Nowhere is this more true than in the newspaper industry, where precise language is our most powerful tool.
That's why a discussion in our newsroom this past week centered on whether we should change a style rule we follow in writing about immigration to allow use of the term illegal immigrant instead of or in addition to the term undocumented immigrant.
Our rule defining use of the terms merited discussion for two reasons:
First, the Associated Press Stylebook, which The Salt Lake Tribune and most news organizations use, recently updated its rule to advise journalists to use illegal immigrant to "describe someone who has entered a country illegally or who resides in a country in violation of civil or criminal law." According to the AP rule, illegal alien is not an acceptable term and illegal and undocumented should not be used as nouns outside direct quotes.
The second reason for our discussion was that the terminology made headlines when the First United Methodist Church earlier this month passed a resolution directing members not to use illegal when describing undocumented immigrants in sermons, services and church publications. The Methodists are among those who believe describing undocumented immigrants as illegal is dehumanizing and insensitive.
In the end, we decided both terms are acceptable in The Tribune and at sltrib.com. Here's why: Both are precise language we believe accurately describes individuals' immigration status if they are in the United States or any other country illegally. It is incumbent on our reporters and editors to verify immigration status to the extent they are able before using either term, and as always to report on immigration issues accurately and fairly.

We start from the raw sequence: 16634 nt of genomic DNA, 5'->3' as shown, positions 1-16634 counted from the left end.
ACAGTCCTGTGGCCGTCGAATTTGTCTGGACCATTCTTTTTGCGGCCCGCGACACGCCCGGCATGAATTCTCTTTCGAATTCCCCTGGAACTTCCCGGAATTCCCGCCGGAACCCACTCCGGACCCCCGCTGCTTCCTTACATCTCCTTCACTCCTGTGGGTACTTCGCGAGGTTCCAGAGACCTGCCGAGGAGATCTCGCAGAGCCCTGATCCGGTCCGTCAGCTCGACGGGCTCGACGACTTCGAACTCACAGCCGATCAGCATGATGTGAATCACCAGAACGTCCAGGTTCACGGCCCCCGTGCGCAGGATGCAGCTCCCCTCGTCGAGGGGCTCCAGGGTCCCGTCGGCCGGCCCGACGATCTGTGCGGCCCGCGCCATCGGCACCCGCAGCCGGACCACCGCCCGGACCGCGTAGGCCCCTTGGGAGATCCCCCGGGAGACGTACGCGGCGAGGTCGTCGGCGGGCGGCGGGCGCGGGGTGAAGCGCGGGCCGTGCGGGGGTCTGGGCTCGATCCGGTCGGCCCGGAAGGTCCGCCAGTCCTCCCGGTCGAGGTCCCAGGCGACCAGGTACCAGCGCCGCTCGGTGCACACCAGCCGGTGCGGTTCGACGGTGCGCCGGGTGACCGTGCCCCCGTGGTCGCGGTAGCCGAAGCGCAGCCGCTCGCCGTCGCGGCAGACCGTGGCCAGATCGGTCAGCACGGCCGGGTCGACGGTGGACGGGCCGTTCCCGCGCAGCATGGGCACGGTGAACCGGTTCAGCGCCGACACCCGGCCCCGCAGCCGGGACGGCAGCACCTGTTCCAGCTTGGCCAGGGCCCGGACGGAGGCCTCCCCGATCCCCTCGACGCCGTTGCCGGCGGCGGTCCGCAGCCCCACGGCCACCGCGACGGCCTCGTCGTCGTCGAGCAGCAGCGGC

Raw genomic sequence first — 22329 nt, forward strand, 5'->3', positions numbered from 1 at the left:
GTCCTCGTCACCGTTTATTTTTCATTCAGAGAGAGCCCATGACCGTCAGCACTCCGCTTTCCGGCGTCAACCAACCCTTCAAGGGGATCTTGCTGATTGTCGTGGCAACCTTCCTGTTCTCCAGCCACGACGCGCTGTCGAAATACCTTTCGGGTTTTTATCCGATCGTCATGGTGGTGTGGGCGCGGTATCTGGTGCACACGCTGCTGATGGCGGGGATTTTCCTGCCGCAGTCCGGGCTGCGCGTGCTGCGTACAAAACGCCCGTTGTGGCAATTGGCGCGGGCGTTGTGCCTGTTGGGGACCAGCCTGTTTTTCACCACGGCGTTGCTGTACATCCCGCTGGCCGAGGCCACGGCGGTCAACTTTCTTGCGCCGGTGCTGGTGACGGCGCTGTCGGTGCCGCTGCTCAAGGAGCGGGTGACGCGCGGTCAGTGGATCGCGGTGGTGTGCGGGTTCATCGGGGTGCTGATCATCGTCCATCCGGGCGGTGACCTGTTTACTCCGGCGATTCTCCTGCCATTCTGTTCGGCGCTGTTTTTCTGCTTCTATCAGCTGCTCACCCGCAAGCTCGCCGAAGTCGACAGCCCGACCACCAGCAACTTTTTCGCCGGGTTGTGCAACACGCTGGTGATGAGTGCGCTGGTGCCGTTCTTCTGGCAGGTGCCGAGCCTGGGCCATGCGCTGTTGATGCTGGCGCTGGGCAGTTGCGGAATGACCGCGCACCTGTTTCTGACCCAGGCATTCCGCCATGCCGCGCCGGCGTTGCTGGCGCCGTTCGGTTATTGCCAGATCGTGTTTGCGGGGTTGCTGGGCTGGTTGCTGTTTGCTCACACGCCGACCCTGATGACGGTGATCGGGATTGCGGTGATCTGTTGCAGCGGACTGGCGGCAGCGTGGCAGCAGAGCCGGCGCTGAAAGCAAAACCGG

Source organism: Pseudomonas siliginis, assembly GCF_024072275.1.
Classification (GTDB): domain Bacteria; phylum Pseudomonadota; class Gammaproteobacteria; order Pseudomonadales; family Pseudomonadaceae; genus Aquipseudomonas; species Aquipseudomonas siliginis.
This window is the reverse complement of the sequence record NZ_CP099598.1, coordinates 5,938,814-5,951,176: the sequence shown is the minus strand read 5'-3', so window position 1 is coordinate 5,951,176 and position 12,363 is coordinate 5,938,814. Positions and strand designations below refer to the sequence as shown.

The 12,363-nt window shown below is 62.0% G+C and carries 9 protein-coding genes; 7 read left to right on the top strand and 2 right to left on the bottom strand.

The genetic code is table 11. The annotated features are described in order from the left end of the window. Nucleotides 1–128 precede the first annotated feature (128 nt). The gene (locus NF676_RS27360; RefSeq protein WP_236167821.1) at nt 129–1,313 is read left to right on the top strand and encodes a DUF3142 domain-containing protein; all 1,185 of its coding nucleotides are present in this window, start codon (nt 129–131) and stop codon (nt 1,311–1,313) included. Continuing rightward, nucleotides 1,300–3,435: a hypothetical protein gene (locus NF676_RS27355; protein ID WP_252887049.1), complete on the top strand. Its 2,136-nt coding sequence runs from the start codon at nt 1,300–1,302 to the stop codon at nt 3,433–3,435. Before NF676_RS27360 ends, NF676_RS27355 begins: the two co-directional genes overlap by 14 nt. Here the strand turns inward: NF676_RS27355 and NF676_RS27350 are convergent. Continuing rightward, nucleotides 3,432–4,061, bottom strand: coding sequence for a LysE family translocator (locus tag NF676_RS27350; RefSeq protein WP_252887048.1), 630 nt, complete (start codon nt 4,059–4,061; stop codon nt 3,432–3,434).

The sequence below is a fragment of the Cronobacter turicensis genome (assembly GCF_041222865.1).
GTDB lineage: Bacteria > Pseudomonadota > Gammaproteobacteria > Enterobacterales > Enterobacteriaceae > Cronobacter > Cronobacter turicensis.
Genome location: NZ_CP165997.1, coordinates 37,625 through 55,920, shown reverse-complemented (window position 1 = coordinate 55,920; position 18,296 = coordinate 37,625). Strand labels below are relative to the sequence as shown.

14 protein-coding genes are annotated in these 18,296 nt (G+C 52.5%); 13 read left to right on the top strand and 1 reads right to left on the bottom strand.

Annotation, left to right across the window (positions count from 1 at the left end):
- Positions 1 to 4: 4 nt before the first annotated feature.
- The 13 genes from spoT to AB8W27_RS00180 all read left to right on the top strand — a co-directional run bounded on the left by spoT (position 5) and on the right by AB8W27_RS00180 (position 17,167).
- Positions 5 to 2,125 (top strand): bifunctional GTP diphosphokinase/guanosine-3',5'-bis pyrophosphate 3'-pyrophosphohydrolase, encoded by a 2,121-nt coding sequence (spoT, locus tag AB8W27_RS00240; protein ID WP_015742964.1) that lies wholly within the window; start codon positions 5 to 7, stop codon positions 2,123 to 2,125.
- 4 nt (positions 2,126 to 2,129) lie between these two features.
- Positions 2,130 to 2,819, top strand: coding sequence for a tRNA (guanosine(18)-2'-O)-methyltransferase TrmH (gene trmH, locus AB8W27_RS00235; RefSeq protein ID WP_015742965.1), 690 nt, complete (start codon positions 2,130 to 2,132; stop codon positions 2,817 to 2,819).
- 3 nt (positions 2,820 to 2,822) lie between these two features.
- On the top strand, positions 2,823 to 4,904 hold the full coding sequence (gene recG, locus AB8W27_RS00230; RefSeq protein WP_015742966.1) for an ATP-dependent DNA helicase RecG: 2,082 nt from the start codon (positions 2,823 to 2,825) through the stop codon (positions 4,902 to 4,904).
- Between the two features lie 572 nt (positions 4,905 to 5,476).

This style rule means we choose not to engage in the political debate raging over use of these terms.
We define illegal as the AP defines it.
We define undocumented as lacking a birth certificate, passport, visa, work permit or other document required to reside in the United States or another country legally.
We say nothing more with our use of these terms. We say nothing less.
We are neutral, as we must be to do our jobs well.
Other news organizations also have confronted this issue.
According to a Poynter Institute article, the Los Angeles Times allows use of both terms. The New York Times, the Fresno Bee and the San Antonio Express News are among those that like the AP use only illegal immigrant.
All of us who work in media make decisions such as this as a matter of course.
Should we use "pro-life" or "anti-abortion" to describe people opposed to abortion? The Tribune, following AP style, uses "anti-abortion" because the term is neutral and most precisely describes this group.
Should we use Mormon to describe members of The Church of Jesus Christ of Latter-day Saints? Some readers argue we shouldn't, but Mormon is a commonly used and precise term, so we use it, along with Latter-day Saints, LDS faithful and other descriptions.
Language is dynamic, and how we use it is and should be constantly under review.
Our goal whenever we consider changing the way we use language is to be precise, concise and accurate in its use.
If you disagree with our decisions, we'll hear you out.
We're journalists. We love to talk about words.
Lisa Carricaburu is assistant managing editor. Reach her at email@example.com or on Twitter: @lcarricaburu